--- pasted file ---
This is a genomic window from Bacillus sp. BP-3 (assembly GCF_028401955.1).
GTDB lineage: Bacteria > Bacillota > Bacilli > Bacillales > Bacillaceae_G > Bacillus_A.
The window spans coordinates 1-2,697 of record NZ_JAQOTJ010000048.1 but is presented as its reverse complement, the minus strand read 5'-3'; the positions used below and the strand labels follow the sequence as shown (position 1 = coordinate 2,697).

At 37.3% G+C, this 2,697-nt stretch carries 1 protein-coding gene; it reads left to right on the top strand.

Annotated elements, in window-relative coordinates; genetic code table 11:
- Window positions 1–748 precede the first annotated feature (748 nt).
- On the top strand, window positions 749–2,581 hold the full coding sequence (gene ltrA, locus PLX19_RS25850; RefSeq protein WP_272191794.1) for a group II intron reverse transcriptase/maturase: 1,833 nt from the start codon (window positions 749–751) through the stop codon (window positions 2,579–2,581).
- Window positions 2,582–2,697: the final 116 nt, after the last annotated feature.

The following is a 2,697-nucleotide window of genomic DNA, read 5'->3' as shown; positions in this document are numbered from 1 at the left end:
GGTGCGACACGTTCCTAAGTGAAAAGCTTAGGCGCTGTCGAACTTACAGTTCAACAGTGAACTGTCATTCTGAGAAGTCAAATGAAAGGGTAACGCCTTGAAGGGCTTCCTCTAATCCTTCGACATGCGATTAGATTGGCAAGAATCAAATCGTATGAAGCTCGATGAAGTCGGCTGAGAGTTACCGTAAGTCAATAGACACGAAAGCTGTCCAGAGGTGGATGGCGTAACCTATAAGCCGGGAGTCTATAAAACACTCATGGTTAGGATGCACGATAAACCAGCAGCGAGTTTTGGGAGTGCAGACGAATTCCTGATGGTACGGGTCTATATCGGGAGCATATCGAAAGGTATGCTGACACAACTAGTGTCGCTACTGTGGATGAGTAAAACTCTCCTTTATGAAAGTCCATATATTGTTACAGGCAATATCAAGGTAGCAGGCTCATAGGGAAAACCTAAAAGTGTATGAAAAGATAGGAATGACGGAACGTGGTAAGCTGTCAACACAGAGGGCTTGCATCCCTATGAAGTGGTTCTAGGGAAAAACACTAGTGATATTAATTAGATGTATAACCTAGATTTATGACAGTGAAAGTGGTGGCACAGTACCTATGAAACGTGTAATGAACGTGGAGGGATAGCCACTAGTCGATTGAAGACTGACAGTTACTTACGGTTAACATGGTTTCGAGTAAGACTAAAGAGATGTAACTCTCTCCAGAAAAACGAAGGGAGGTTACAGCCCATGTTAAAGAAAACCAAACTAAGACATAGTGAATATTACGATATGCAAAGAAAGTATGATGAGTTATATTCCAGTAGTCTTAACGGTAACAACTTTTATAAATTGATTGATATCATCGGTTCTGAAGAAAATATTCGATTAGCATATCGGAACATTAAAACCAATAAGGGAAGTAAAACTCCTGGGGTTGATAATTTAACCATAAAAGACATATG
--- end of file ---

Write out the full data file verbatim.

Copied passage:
This is a genomic window from Bacillus sp. BP-3 (assembly GCF_028401955.1).
GTDB lineage: Bacteria > Bacillota > Bacilli > Bacillales > Bacillaceae_G > Bacillus_A.
The window spans coordinates 1-2,697 of record NZ_JAQOTJ010000048.1 but is presented as its reverse complement, the minus strand read 5'-3'; the positions used below and the strand labels follow the sequence as shown (position 1 = coordinate 2,697).

At 37.3% G+C, this 2,697-nt stretch carries 1 protein-coding gene; it reads left to right on the top strand.

Annotated elements, in window-relative coordinates; genetic code table 11:
- Window positions 1–748 precede the first annotated feature (748 nt).
- On the top strand, window positions 749–2,581 hold the full coding sequence (gene ltrA, locus PLX19_RS25850; RefSeq protein WP_272191794.1) for a group II intron reverse transcriptase/maturase: 1,833 nt from the start codon (window positions 749–751) through the stop codon (window positions 2,579–2,581).
- Window positions 2,582–2,697: the final 116 nt, after the last annotated feature.

The following is a 2,697-nucleotide window of genomic DNA, read 5'->3' as shown; positions in this document are numbered from 1 at the left end:
GGTGCGACACGTTCCTAAGTGAAAAGCTTAGGCGCTGTCGAACTTACAGTTCAACAGTGAACTGTCATTCTGAGAAGTCAAATGAAAGGGTAACGCCTTGAAGGGCTTCCTCTAATCCTTCGACATGCGATTAGATTGGCAAGAATCAAATCGTATGAAGCTCGATGAAGTCGGCTGAGAGTTACCGTAAGTCAATAGACACGAAAGCTGTCCAGAGGTGGATGGCGTAACCTATAAGCCGGGAGTCTATAAAACACTCATGGTTAGGATGCACGATAAACCAGCAGCGAGTTTTGGGAGTGCAGACGAATTCCTGATGGTACGGGTCTATATCGGGAGCATATCGAAAGGTATGCTGACACAACTAGTGTCGCTACTGTGGATGAGTAAAACTCTCCTTTATGAAAGTCCATATATTGTTACAGGCAATATCAAGGTAGCAGGCTCATAGGGAAAACCTAAAAGTGTATGAAAAGATAGGAATGACGGAACGTGGTAAGCTGTCAACACAGAGGGCTTGCATCCCTATGAAGTGGTTCTAGGGAAAAACACTAGTGATATTAATTAGATGTATAACCTAGATTTATGACAGTGAAAGTGGTGGCACAGTACCTATGAAACGTGTAATGAACGTGGAGGGATAGCCACTAGTCGATTGAAGACTGACAGTTACTTACGGTTAACATGGTTTCGAGTAAGACTAAAGAGATGTAACTCTCTCCAGAAAAACGAAGGGAGGTTACAGCCCATGTTAAAGAAAACCAAACTAAGACATAGTGAATATTACGATATGCAAAGAAAGTATGATGAGTTATATTCCAGTAGTCTTAACGGTAACAACTTTTATAAATTGATTGATATCATCGGTTCTGAAGAAAATATTCGATTAGCATATCGGAACATTAAAACCAATAAGGGAAGTAAAACTCCTGGGGTTGATAATTTAACCATAAAAGACATATG